This blog post focuses on the unprocessed, processed, and re-processed chromatographic data (e.g., data generated using chromatographic instruments such as High-Performance Liquid Chromatography (HPLC), Gas Chromatography (GC), Ultra Performance Liquid Chromatography (UPLC), etc.).

To some operators, the unprocessed chromatographic data might not be recognized, nor would they raise any concerns with the validity of the results reported to release product or to support regulatory filings. However, to ensure the integrity of reported results, all data should be identified, accounted for, and/or investigated whether they were processed or unprocessed.

To properly and consistently integrate chromatographic data, laboratories should have documented procedures providing instructions on: (1) how to process chromatograms; (2) when chromatograms can be reprocessed; (3) the different types of chromatographic data processing (manual integrations vs. automatic integrations); and (4) instructions on the required documentation and management’s prior approval on reprocessing and manual integrations.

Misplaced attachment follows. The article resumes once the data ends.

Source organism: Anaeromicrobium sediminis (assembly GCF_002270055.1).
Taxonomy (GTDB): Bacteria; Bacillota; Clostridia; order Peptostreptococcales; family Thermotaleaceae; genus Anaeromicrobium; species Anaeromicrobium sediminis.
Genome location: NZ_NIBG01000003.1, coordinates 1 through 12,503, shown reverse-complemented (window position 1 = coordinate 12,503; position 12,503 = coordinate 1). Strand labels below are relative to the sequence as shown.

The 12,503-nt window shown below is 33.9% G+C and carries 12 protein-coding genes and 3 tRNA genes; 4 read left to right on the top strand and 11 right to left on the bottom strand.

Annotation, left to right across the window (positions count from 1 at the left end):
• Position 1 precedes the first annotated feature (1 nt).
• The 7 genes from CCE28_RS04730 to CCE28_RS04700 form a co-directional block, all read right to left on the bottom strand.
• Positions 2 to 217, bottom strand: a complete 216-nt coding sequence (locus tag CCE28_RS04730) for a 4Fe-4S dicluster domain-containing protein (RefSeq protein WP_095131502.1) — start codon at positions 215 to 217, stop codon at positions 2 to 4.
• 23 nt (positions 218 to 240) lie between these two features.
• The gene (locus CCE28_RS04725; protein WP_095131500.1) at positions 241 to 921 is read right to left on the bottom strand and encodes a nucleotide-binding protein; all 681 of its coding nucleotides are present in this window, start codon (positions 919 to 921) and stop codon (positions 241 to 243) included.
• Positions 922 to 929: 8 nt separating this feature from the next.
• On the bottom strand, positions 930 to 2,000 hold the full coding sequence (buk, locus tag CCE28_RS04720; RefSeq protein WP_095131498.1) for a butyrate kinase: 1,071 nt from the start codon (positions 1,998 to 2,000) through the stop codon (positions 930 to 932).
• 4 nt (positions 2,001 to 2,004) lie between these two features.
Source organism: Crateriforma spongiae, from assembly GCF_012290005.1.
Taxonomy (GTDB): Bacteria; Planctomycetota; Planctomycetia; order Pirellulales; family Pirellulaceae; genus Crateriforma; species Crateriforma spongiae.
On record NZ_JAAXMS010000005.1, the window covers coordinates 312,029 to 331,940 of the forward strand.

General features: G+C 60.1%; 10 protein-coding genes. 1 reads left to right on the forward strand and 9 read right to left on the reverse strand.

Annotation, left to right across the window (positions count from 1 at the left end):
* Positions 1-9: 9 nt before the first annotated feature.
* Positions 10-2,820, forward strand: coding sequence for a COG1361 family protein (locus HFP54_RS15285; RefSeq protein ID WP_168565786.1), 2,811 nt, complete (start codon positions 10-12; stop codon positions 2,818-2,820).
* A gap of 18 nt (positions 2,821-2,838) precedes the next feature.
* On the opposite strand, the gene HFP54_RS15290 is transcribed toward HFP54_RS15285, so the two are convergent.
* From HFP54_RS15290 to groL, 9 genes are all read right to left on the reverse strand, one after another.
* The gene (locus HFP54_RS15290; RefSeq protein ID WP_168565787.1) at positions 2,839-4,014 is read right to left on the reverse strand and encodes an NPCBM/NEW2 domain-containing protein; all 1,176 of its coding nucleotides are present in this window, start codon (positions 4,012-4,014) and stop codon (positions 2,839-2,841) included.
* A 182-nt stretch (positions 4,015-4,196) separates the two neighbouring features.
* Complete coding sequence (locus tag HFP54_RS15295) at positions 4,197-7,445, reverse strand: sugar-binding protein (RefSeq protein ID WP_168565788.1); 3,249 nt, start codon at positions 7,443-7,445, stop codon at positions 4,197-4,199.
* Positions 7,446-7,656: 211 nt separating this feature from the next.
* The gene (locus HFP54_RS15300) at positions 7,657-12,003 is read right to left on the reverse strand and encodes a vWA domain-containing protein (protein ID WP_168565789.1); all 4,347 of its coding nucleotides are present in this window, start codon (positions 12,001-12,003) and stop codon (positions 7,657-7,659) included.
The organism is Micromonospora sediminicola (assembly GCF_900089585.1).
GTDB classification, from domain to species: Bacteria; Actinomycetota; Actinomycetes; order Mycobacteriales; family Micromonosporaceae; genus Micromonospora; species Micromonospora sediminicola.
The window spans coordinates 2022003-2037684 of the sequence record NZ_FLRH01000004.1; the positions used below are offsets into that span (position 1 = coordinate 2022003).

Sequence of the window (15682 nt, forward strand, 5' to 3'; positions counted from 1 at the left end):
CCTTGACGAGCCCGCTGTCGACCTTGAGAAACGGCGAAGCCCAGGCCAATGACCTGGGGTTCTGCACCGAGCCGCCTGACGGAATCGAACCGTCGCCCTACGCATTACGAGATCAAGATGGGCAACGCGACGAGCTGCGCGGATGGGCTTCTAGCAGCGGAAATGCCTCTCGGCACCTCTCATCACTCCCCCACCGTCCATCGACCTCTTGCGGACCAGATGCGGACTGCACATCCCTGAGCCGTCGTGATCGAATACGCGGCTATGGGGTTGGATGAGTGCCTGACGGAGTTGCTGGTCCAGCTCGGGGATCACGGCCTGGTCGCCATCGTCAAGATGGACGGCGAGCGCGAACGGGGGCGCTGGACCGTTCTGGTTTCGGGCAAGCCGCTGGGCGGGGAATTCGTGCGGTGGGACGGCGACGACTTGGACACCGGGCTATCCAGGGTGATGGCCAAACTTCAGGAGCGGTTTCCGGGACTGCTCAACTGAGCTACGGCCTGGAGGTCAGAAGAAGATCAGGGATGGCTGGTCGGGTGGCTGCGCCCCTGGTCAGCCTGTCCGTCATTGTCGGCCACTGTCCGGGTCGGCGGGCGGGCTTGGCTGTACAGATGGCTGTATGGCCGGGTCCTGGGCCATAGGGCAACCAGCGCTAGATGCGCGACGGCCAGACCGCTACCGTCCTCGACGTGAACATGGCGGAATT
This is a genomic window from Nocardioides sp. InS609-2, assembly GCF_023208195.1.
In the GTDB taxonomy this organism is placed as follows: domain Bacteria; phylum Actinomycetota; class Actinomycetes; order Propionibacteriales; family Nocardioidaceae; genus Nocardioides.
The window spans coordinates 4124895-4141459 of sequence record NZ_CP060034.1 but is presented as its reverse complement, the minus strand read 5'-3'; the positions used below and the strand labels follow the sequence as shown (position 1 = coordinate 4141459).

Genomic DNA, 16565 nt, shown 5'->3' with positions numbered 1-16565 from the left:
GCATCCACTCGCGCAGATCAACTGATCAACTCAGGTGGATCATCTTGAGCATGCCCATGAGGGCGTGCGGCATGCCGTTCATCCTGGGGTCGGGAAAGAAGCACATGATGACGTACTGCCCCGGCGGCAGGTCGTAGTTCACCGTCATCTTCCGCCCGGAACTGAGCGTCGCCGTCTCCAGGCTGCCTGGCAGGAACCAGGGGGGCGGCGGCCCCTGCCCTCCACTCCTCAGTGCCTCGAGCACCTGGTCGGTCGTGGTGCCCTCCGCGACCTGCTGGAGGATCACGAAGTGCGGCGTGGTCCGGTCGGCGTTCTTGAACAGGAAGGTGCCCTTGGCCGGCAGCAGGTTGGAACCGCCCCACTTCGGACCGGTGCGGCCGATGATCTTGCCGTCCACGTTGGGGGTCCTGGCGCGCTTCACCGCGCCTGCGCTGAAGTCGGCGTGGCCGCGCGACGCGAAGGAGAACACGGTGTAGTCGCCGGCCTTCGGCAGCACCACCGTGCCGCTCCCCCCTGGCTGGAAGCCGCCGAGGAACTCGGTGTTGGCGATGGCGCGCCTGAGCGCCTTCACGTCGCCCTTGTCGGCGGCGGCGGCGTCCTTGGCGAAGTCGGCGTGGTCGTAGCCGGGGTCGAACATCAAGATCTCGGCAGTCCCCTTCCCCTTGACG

Most laboratories have procedures describing how to process and reprocess chromatograms. However, not all laboratories properly define manual integration. Some laboratories consider chromatograms to be manually integrated only if analysts physically draw a baseline using the “drag and drop” functions, while multiple processing methods and/or multiple processing method versions used to integrate different samples within an injection sequence are not considered as manual integrations as these methods and method versions integrate the peak by the system.

It is important to know that within an injection sequence, whether the “drag and drop” function or different processing methods and/or different processing method versions are used, these are considered manual integrations as not all chromatograms within the injection sequence are integrated using the same integration parameters. As such, they should only be used with proper documented justification and prior management approval. It is also important to know that regulatory agencies have historically raised concerns with the integrity of chromatographic data when observing manual integration practices.

If your firm has questions regarding the handling of chromatographic data, Lachman can help! Please reach out to us at to schedule a consultation.